Vaccines are basically a dead or weakened version of a bacteria or virus. But they do not cause the disease or put the immunized person at risk of its potential complications, even it does, cases are very rare and remote. In contrast, the price paid for getting immunity through natural infection might be mental retardation from Haemophilus influenzae type b (Hib), birth defects from rubella, liver cancer from hepatitis B virus, or death from measles.
If we follow the National Immunisation Program (NIP), before your child reaches 2 years of age, he or she would have already been vaccinated about 16 times. This means their body has already been introduced to more than 10 different types of germs. Seems a bit much? Not really, children fight off 2 to 3 thousand pathogens every day just by playing, eating, and breathing alone! If you are worried about the number of shots your child takes, consider asking your paediatrician about the possibility of combination vaccines – it lessens the amount of shots but still provides protection against the same number of diseases.
No reported cases, does not mean that a particular germ no longer exists or has died off. Refusal or failure to be immunized may give rise to outbreaks, such as it happened in 2011 where 83.1% of the children in Sabah who contracted measles were not vaccinated and in Selangor 24% never took their scheduled MMR injection. More recently, in war-torn Iraq, polio has been resurgent and 2 cases have been reported since it was last seen in 2000 while neighbouring Syria recorded an outbreak just last year (2013). This is proof that infectious diseases especially those more susceptible towards children, even those thought to no longer exist, can still occur due to risk of cross-border transmission and lack of widespread immunization initiatives and awareness.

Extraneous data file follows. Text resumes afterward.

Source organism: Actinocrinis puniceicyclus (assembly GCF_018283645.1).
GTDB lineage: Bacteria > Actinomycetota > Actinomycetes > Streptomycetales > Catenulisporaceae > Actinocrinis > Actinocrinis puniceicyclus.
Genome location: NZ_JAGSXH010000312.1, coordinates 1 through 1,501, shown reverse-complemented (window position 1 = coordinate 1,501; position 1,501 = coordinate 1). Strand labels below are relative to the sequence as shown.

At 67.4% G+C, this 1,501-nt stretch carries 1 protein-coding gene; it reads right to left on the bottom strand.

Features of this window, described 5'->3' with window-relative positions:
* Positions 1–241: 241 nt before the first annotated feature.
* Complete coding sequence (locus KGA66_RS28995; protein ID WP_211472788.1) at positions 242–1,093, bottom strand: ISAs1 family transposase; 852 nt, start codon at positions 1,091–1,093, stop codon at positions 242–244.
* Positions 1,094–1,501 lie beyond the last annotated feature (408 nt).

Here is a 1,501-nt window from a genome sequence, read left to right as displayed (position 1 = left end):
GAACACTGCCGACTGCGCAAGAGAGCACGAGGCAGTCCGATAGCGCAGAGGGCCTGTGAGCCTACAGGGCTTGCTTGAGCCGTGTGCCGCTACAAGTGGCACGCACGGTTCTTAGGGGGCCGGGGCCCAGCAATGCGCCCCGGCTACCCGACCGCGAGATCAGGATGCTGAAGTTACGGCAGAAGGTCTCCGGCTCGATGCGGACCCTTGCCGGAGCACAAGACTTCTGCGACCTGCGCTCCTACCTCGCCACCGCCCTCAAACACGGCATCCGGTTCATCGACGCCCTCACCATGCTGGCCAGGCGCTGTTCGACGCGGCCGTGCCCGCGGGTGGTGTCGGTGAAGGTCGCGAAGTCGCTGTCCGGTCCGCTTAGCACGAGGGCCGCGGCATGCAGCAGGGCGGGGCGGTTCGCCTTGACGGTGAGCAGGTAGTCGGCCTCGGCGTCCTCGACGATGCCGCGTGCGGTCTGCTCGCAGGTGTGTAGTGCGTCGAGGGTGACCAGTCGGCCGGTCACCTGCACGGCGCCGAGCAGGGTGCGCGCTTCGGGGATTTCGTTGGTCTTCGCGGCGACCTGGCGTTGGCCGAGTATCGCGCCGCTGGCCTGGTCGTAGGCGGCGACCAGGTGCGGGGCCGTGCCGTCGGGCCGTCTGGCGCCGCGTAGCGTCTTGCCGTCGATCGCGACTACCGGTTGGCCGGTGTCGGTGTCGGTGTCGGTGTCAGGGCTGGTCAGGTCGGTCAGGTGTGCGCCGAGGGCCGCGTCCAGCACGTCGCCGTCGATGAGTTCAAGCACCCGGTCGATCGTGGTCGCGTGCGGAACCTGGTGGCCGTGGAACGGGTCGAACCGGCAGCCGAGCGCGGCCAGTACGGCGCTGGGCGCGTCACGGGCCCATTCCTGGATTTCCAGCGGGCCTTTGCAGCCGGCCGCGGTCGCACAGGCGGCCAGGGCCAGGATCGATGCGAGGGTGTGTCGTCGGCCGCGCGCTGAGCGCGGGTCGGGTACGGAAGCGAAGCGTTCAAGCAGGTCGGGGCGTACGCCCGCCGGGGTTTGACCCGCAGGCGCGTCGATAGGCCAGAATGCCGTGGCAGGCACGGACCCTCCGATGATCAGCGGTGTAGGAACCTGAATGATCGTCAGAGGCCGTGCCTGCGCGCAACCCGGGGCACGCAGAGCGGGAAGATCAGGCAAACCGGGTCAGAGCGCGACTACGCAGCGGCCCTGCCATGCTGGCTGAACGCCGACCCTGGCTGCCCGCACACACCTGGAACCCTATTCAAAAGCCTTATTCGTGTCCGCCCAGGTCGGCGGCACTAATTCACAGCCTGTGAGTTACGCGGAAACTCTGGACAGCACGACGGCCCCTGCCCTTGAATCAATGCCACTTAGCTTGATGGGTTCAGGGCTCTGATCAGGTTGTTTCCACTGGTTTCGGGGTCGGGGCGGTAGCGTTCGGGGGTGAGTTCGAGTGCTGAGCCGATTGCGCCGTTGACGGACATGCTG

Furthermore, surveillance of adverse effects of vaccines is conducted continuously and is spear-headed by publically-trusted, expertdriven watchdogs such as the Vaccine Adverse Reporting System (VAERS) and the World Health Organization’s (WHO) newly established Adverse Events Following Immunization (AEFI) initiative which debuted in 2011 with already more than 106 participating member states.
Similarly, on top of an international database, some countries have their own vaccine monitoring system often managed by their local health authorities, in Malaysia the Ministry of Health (MoH) is the prevailing authority for such along with the help of other prominent health organisations.
There are many other misconceptions being published online in blogs, uploaded on websites and disseminated via social media, much of it cannot be validated and is quite provocative. Therefore parents should make informed decisions, it must be cultivated not only using your most powerful sense of enthusiasm as loving and caring parents, but also scepticism, critical faculties and credibility. You should always consult and visit your paediatrician if you have any questions or concerns about your child’s vaccination/ immunisation.
An educational contribution by with Malaysian Paediatric Association.